An innovative and transformative grassroots solution to prevent child exploitation, the Bal Mitra Gram (BMG™) model empowers children to take democratic actions to protect their rights, and enables parents and other stakeholders to stand up for the rights of children and build a protective community. A BMG™ thus creates a safety net around children to promote education and addresses malnutrition and hunger amongst children by empowering them to demand their access to government programmes and schemes such as Mid-Day Meal programmes and other programmes that prevent health diseases and ensures good child health in India.

Hunger is the body’s signal that it needs food. Malnutrition is not the same thing as hunger, although they often go together. People who are chronically malnourished lack the nutrients needed for proper health and development.

Children who are malnourished are more likely to get sick and, in severe cases, might even die.

Chronic hunger and malnutrition can cause significant health problems. People who go hungry all the time are likely to be underweight, weighing significantly less than an average person of their age. If malnourished as a child, their growth may also be stunted, making them much shorter than average. Child health & Child nutrition in India is important. Support us to save a children life. 

India is home to 46.6 million stunted children, a third of world’s total as per Global Nutrition Report 2018. Nearly half of all under-5 child mortality in India is attributable to undernutrition. 

Despite decades of investment to tackle this issue, India’s child malnutrition rates are still one of the most alarming in the world. The Global Hunger Index (2020) — which is calculated on the basis of total undernourishment of the population, child stunting, wasting and child mortality — places India at the 94th spot among 107 countries.

People who are poor or who live in poverty-stricken areas are at the greatest risk. In poor countries, wars and natural disasters such as droughts and earthquakes also can contribute to hunger and malnutrition by disrupting normal food production and distribution. Malnutrition affects people of every age, although infants, children and teens may suffer the most because many nutrients are critical for normal growth and development.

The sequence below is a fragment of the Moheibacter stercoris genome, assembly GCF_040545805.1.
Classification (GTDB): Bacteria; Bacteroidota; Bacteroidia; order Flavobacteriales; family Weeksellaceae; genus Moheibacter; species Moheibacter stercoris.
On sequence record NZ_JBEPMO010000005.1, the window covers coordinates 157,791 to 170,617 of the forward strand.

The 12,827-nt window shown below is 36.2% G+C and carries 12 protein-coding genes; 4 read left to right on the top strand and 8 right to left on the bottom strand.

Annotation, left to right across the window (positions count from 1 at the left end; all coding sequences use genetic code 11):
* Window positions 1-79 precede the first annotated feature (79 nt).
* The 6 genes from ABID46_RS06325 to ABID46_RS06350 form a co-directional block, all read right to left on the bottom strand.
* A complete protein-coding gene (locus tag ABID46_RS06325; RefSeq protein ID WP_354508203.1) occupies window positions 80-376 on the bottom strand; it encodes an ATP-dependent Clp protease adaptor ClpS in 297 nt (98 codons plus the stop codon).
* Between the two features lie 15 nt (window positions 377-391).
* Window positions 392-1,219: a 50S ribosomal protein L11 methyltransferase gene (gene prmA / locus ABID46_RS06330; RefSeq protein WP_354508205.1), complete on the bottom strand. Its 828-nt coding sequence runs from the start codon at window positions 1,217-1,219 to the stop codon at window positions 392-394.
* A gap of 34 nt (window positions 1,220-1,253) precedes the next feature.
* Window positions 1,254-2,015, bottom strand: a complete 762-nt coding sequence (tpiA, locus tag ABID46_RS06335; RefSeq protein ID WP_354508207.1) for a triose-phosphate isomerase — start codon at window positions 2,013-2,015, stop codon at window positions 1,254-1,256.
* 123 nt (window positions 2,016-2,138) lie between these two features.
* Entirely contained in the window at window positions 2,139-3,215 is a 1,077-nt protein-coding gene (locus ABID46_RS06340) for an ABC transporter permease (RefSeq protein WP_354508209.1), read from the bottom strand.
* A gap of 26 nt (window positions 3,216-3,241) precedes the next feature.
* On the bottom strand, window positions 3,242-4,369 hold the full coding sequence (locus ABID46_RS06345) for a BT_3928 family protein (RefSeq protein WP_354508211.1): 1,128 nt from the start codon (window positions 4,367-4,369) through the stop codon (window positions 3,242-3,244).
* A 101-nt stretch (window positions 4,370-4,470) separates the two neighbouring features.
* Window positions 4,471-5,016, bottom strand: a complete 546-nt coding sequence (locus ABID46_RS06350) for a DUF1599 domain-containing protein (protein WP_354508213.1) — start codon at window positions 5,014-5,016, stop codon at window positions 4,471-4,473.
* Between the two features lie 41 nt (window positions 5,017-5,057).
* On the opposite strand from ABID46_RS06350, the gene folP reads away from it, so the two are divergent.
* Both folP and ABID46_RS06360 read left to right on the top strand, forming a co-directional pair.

Short maternal stature, extreme poverty, poor dietary diversity and mother’s lack of education are among the top five risk factors for malnutrition in children in India.

The crisis of child malnutrition in India has often been attributed to historical antecedents such as poverty, inequality and food shortage. A malnourished mother is also more likely to give birth to malnourished children.

Sixty per cent of them live in six states: Uttar Pradesh, Madhya Pradesh, Bihar, Rajasthan, Maharashtra and Tamil Nadu.

The National Food Security Act (NFSA) in India was passed in 2013 to remove hunger and reduce malnutrition. The Act provides 75% of the rural population and 50% of the urban population with a minimum entitlement of 5 kilograms of grain per person per month.

India’s Nutrition Policy of 1993 was shaped on the basis of a detailed understanding of factors responsible for the occurrence of malnutrition. The policy called for adoption of a multi-sectoral approach and implementation of a wide range of measures to achieve the goal of optimum child health & child nutrition in India for all. Subsequently, numerous plans, programmes and missions were launched on various occasions. 

There is also the Integrated Child Development Services (ICDS) Scheme that has benefitted India’s over 100 million persons including children, pregnant women and lactating mothers

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